Compression-based distance (CBD): A simple, rapid, and accurate method for microbiota composition comparison

Fang Yang, Nicholas Chia, Bryan A. White, Lawrence B. Schook

Research output: Contribution to journalArticle

3 Scopus citations

Abstract

Background: Perturbations in intestinal microbiota composition have been associated with a variety of gastrointestinal tract-related diseases. The alleviation of symptoms has been achieved using treatments that alter the gastrointestinal tract microbiota toward that of healthy individuals. Identifying differences in microbiota composition through the use of 16S rRNA gene hypervariable tag sequencing has profound health implications. Current computational methods for comparing microbial communities are usually based on multiple alignments and phylogenetic inference, making them time consuming and requiring exceptional expertise and computational resources. As sequencing data rapidly grows in size, simpler analysis methods are needed to meet the growing computational burdens of microbiota comparisons. Thus, we have developed a simple, rapid, and accurate method, independent of multiple alignments and phylogenetic inference, to support microbiota comparisons.Results: We create a metric, called compression-based distance (CBD) for quantifying the degree of similarity between microbial communities. CBD uses the repetitive nature of hypervariable tag datasets and well-established compression algorithms to approximate the total information shared between two datasets. Three published microbiota datasets were used as test cases for CBD as an applicable tool. Our study revealed that CBD recaptured 100% of the statistically significant conclusions reported in the previous studies, while achieving a decrease in computational time required when compared to similar tools without expert user intervention.Conclusion: CBD provides a simple, rapid, and accurate method for assessing distances between gastrointestinal tract microbiota 16S hypervariable tag datasets.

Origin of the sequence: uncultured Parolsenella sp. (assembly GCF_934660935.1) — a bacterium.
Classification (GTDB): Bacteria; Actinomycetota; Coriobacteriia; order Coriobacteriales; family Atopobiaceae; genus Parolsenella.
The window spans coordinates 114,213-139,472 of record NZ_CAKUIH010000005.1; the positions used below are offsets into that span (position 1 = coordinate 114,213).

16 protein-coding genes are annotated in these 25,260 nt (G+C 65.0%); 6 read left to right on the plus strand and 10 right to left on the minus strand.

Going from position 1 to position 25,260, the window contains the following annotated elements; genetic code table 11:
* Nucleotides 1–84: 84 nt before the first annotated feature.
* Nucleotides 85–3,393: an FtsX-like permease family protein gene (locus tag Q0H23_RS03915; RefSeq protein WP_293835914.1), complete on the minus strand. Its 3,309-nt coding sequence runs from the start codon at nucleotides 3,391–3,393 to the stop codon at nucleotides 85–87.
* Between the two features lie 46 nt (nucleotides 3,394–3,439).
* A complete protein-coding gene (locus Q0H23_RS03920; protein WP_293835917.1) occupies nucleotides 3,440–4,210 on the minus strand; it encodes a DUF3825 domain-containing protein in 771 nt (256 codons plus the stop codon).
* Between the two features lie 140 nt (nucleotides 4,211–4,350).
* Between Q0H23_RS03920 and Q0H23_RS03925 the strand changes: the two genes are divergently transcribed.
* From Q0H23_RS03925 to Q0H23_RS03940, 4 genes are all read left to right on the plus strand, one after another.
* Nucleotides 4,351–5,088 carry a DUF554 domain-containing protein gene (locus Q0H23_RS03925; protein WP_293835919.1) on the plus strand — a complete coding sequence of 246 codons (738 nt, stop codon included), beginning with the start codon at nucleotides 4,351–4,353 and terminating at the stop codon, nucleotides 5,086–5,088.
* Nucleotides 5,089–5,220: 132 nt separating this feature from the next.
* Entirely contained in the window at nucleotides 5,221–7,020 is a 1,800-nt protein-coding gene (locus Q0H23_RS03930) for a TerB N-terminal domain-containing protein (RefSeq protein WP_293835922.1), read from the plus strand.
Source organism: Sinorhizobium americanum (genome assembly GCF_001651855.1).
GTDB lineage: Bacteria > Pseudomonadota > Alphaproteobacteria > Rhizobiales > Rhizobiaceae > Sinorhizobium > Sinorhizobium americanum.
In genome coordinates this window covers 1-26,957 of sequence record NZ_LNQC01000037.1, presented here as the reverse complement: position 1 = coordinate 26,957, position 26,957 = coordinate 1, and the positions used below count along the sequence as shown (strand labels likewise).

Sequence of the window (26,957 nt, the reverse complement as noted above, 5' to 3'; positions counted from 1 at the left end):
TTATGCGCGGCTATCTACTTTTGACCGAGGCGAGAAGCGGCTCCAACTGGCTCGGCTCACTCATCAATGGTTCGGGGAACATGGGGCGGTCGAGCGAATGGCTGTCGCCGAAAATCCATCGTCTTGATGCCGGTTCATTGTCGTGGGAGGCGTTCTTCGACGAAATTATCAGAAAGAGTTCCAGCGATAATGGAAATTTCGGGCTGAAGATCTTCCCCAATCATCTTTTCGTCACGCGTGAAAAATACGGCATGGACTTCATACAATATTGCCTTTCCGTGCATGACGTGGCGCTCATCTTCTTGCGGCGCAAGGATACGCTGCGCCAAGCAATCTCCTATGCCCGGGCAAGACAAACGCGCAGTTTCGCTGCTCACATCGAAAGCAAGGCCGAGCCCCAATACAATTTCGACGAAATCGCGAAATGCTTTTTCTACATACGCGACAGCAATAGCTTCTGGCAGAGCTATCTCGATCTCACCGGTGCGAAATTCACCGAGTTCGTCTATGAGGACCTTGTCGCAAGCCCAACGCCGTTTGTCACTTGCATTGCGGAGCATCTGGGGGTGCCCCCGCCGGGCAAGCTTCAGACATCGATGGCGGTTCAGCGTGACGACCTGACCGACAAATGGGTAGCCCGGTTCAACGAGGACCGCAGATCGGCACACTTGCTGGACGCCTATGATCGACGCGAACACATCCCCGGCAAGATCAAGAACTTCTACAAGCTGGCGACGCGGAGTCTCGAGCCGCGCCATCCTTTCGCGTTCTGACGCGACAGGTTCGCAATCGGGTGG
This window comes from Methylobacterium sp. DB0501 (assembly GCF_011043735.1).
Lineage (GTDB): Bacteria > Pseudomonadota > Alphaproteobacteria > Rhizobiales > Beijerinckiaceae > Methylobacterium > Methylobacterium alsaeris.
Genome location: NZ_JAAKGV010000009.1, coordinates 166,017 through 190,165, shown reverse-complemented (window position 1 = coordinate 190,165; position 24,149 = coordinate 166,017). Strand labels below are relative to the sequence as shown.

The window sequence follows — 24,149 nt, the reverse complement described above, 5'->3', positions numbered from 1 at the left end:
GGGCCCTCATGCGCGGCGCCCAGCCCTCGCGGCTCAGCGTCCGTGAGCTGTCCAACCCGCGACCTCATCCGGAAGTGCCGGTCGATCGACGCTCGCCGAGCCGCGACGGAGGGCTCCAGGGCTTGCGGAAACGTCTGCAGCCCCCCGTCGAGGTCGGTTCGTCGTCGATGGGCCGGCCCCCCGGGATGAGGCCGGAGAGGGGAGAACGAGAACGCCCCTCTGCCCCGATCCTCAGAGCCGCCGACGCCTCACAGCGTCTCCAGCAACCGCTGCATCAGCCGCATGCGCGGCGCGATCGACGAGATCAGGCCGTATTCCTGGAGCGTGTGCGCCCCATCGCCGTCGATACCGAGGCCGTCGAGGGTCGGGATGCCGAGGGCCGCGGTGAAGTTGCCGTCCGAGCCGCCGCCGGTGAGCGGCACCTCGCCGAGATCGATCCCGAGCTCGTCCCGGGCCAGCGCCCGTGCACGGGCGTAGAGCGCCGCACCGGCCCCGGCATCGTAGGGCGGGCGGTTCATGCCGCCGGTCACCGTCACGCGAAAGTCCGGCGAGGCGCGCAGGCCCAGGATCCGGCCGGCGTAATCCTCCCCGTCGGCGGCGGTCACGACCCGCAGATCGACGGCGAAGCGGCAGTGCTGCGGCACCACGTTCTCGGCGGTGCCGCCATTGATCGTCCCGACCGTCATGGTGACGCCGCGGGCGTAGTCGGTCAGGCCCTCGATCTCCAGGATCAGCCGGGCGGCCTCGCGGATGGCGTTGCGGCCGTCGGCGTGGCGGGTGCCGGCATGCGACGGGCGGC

Original languageEnglish (US)
Article number136
JournalBMC bioinformatics
Volume14
DOIs
StatePublished - Apr 23 2013

Keywords

  • Compression-based distance
  • Microbiome analysis
  • Microbiota comparison

ASJC Scopus subject areas

  • Structural Biology
  • Biochemistry
  • Molecular Biology
  • Computer Science Applications
  • Applied Mathematics

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